Poor liver function

The liver acts as a filtering system for the body, helping metabolize food and chemicals (including alcohol itself), and pulling toxins from the bloodstream. Like nearly all of the body’s organs, the liver functions according to circadian rhythms. Alcohol interferes with these circadian rhythms regulating the liver, and can contribute to compromised liver function, liver toxicity, and disease.

Leaky gut 

The gut and its microbiome are often referred to as the body’s second brain, and operate under powerful circadian rhythm activity. The circadian disruption that can result from alcohol consumption contributes to leaky gut syndrome. Circadian rhythms thrown out of sync can weaken the lining of the gastrointestinal tract, making it more vulnerable to permeation—that’s the leakiness that allows bacteria, toxins, and food to leave the intestines and enter the bloodstream. Yuk. 

Alcohol also disrupts the cells lining the gut directly. There are millions of cells in the lining of the gut called epithelial cells, which are tightly packed together and they allow very small materials through i.e nutrients from food that have been broken down into the smallest particles possible, so they can enter the blood stream.

However, when alcohol is drunk over a reasonable period of time, the ‘junction’ between these cells weakens allowing substances like bacteria and other toxins – which should be contained within the intestine – to leave the gut and infiltrate other organs via the bloodstream. 

This will naturally cause inflammation in other areas of the body over a period of time as stuff is floating around in areas it shouldn’t be. You will not notice this immediately, only when the cells in another area of your body become affected to such an extent and you get what you might think are unrelated issues. These could be things such as skin irritations, autoimmune conditions, lung diseases etc.

Remember, people drinking even what’s considered a small amount (so I’m not talking binge-drinking or a glass every night) on a regular basis will experience gut issues so it’s worth thinking about.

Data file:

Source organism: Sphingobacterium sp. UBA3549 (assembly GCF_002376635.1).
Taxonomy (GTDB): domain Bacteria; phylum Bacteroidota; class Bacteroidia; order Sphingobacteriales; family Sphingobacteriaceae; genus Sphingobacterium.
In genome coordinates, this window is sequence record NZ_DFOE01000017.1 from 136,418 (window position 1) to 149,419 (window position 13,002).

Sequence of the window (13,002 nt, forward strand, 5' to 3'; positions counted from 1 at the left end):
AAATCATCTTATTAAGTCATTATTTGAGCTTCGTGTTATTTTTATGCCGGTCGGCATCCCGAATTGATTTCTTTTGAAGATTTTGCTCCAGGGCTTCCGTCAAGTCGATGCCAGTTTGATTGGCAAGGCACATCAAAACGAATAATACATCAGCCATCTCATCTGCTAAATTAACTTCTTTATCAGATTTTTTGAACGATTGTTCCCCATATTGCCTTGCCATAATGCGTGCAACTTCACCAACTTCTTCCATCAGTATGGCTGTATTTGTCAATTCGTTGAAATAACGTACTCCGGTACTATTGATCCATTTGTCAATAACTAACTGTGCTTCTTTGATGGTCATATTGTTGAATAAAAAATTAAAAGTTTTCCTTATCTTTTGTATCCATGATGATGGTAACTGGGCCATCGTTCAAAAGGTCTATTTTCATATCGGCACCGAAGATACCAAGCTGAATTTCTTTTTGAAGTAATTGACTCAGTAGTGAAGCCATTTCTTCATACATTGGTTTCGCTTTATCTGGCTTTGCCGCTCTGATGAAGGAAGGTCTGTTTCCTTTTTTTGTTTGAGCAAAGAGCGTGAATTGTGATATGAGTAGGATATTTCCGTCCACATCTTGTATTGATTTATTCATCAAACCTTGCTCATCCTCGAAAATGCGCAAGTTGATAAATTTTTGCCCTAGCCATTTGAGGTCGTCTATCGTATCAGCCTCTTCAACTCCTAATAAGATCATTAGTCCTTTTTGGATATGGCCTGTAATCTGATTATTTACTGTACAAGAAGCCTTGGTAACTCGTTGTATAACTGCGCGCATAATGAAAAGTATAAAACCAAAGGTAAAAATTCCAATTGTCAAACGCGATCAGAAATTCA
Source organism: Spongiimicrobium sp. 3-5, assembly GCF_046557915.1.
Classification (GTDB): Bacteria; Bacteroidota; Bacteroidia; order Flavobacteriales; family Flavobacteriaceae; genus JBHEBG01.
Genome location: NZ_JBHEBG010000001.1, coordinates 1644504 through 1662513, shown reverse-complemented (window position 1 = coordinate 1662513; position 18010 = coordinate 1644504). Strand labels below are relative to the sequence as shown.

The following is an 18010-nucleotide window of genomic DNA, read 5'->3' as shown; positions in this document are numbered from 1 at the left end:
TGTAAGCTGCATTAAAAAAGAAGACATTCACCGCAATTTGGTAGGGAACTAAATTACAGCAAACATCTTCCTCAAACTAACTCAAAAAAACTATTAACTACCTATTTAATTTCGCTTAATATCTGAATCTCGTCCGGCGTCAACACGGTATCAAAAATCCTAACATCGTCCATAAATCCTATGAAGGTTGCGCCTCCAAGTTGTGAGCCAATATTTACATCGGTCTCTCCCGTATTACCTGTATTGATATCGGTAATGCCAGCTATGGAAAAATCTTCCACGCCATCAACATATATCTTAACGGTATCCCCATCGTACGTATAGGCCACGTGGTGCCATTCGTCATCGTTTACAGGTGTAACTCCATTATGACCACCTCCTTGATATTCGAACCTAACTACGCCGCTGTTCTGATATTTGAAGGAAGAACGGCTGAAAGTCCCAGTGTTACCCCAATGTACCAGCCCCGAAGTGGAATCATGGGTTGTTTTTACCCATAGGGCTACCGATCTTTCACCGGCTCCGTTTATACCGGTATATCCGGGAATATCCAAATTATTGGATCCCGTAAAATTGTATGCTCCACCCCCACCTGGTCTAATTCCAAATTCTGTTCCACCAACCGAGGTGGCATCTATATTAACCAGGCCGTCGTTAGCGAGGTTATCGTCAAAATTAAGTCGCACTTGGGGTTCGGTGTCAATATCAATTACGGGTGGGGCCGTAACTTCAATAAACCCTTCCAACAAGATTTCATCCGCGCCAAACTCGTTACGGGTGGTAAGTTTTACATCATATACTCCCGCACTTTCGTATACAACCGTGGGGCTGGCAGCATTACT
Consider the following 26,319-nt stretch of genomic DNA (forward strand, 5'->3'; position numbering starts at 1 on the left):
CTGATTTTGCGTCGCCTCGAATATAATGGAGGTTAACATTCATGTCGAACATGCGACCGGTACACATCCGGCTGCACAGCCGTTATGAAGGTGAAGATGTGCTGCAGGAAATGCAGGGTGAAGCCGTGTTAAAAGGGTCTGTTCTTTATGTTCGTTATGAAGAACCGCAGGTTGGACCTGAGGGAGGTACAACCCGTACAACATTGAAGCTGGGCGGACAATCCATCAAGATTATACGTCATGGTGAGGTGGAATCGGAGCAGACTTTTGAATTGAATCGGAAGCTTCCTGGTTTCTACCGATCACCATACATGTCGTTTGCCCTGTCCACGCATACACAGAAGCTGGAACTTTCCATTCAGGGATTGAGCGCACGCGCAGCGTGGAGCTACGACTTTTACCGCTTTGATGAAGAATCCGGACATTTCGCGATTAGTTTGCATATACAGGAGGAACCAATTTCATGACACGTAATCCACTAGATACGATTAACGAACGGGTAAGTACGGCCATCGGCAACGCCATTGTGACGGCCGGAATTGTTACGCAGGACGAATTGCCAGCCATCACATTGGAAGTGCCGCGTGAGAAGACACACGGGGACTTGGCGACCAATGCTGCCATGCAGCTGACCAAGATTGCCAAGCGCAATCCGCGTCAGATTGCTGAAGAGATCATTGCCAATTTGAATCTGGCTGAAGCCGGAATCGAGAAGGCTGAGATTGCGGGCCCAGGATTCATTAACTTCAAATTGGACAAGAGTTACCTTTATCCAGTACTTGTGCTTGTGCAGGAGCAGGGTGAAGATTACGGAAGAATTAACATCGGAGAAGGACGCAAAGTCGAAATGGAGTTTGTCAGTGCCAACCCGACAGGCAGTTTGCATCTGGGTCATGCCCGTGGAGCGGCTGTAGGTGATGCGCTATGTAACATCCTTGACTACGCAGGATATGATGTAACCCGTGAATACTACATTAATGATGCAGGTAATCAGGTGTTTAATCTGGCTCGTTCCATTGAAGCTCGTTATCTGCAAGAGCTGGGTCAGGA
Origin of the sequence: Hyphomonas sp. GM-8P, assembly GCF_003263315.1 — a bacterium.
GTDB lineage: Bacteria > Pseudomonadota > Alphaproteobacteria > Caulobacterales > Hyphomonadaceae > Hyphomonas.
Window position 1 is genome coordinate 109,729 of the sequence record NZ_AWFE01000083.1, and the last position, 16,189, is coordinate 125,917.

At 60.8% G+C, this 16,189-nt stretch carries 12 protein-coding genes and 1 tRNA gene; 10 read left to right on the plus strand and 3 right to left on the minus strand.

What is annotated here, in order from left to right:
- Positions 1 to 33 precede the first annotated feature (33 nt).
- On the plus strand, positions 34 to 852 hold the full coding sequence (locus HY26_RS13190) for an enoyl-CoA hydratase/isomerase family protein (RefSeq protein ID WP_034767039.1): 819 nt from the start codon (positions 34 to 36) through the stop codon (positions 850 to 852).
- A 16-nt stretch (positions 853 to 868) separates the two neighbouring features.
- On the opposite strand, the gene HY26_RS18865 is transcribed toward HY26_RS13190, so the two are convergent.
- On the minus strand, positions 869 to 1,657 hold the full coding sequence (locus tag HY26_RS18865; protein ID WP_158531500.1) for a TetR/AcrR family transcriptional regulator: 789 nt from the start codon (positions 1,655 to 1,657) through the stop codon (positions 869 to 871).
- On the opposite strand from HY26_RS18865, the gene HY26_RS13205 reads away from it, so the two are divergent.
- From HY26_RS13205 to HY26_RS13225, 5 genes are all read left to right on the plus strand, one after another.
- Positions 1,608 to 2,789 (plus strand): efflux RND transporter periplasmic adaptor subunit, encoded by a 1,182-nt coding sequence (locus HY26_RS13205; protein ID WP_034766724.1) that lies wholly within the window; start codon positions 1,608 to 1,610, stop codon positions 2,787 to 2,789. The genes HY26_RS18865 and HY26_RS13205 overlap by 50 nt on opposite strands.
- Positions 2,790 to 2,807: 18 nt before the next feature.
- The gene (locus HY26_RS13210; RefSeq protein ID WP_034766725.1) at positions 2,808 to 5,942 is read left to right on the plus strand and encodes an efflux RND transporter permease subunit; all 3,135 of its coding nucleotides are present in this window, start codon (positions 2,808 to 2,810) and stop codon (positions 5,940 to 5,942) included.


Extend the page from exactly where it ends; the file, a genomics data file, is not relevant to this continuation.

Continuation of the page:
Depression

There’s a complicated relationship between depression, alcohol, and sleep. People suffering from depression likely already have disrupted circadian rhythms, and the presence of even moderate amounts of alcohol may push those rhythms further out of sync.

Disrupted sleep-wake cycles

Alcohol is highly effective at suppressing melatonin, a key facilitator of sleep and regulator of sleep-wake cycles. Research indicates that a moderate dose of alcohol up to an hour before bedtime can reduce melatonin production by nearly 20%.

Alcohol has a direct effect on circadian rhythms, diminishing the ability of the master biological clock to respond to the light cues that keep it in sync. (This is also why going to bed before 11 and getting up before 7 alone will start to improve your health but that’s for another time). Those effects of alcohol on the biological clock appear to persist even without additional drinking, according to research.

Here’s a quick overview of sleep phases to illustrate how alcohol before bed doesn’t do you any favours.

In the first half of the night, when the body is metabolizing alcohol, studies show people spend more time in deep, slow-wave sleep and less time in REM sleep (rapid eye movement). It may sound like a good idea to spend more time in deep sleep… but hold on a minute!